Prevalence, risk factors, and epidemiology of methicillin-resistantStaphylococcus aureus carried by adults over 60 years of age

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Abstract

The epidemiology of methicillin-resistant Staphylococcus aureus (MRSA) in the community in Portugal is not completely understood. To evaluate S. aureus and MRSA carriage among the elderly, we conducted a large cross-sectional study between April 2010 and December 2012. A total of 3,361 adults over 60 years of age were screened for S. aureus nasopharyngeal and oropharyngeal carriage. MRSA were characterized by staphylococcal cassette chromosome mec (SCCmec) typing, spa typing, multilocus sequence typing (MLST), and tested for the presence of Panton–Valentine leukocidin (PVL). Risk factors for MRSA carriage were identified by multiple logistic regression analysis. The prevalence of S. aureus and MRSA carriage among the elderly was 20.1 % and 1.8 %, respectively. The risk of being an MRSA carrier was higher among the elderly living in retirement homes [odds ratio (OR) = 2.90, 95 % confidence interval (CI): 1.48–5.48] and those that had been hospitalized in the previous year (OR = 2.64, 95 % CI: 1.47–4.58). Among the 62 MRSA isolates, 64.5 % were multidrug-resistant and none carried PVL. Most MRSA (82.3 %) were related to three hospital-associated (HA-MRSA) clones disseminated in Portugal: ST105-II (New York/Japan clone; 43.5 %), ST5-IVc (Pediatric clone; 19.4 %), and ST22-IVh (EMRSA-15 clone; 19.4 %). The New York/Japan and Pediatric clones were significantly associated with carriers living in retirement homes, while the EMRSA-15 clone was associated with carriers that had been hospitalized. We conclude that the elderly population in Portugal is essentially free of MRSA. Given the current European societal challenges for a healthy active aging, these results are of importance to healthcare professionals and public authorities to decide on strategies to promote health in this age group.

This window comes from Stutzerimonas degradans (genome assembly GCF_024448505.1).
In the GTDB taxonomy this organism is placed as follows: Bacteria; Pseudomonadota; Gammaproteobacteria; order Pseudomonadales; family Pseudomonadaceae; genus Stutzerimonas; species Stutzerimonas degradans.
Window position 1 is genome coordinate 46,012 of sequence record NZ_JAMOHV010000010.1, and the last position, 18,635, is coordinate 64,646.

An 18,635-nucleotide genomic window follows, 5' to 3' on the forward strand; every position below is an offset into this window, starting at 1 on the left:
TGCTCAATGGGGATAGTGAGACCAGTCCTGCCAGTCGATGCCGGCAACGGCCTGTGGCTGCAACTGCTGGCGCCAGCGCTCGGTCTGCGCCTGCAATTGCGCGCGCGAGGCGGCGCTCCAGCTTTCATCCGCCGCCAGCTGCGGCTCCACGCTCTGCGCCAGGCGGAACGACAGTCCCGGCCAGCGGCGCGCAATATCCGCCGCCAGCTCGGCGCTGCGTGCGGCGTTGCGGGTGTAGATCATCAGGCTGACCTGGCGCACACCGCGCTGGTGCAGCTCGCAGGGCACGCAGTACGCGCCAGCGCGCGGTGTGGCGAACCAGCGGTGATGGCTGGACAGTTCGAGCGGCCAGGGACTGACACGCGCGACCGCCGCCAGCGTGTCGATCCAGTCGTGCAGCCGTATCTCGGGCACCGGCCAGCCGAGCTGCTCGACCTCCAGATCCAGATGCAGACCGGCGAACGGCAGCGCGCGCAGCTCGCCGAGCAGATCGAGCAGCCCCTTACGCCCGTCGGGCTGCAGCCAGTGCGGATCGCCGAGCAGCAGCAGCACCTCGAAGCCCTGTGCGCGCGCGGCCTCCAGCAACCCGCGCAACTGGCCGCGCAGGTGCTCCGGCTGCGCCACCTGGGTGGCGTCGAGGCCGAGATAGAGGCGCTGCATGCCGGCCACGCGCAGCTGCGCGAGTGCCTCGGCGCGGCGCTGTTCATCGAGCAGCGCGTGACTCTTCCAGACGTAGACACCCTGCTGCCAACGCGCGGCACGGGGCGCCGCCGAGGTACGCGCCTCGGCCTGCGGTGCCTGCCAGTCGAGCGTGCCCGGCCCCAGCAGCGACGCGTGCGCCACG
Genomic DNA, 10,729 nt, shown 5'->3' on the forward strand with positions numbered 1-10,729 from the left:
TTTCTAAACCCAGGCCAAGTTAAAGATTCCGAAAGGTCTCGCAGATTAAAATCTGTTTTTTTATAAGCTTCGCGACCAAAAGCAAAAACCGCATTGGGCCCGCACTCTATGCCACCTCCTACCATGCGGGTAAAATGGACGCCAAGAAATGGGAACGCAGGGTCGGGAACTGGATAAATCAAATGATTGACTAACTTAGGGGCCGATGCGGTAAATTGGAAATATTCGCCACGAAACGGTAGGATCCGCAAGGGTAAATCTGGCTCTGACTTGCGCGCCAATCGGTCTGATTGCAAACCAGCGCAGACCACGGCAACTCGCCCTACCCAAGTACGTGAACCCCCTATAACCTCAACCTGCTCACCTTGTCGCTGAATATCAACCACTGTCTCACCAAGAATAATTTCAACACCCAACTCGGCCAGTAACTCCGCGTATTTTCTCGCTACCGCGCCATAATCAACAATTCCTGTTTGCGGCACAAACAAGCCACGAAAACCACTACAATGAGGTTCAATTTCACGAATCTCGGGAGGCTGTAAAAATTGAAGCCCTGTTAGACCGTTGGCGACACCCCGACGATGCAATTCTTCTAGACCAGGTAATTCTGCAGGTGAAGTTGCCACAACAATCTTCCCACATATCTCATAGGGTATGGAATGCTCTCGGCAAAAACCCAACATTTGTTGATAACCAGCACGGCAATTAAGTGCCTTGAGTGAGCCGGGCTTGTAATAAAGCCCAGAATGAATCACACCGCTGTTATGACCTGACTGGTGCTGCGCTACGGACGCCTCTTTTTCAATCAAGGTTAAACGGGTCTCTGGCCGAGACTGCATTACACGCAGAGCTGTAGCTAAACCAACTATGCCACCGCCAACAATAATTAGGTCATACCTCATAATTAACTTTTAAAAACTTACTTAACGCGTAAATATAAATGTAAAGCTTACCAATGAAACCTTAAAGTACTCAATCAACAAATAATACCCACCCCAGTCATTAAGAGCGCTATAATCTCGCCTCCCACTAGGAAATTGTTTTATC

Original languageEnglish
Pages (from-to)593-600
Number of pages8
JournalEuropean Journal of Clinical Microbiology and Infectious Diseases
Volume34
Issue number3
DOIs
Publication statusPublished - 18 Mar 2015

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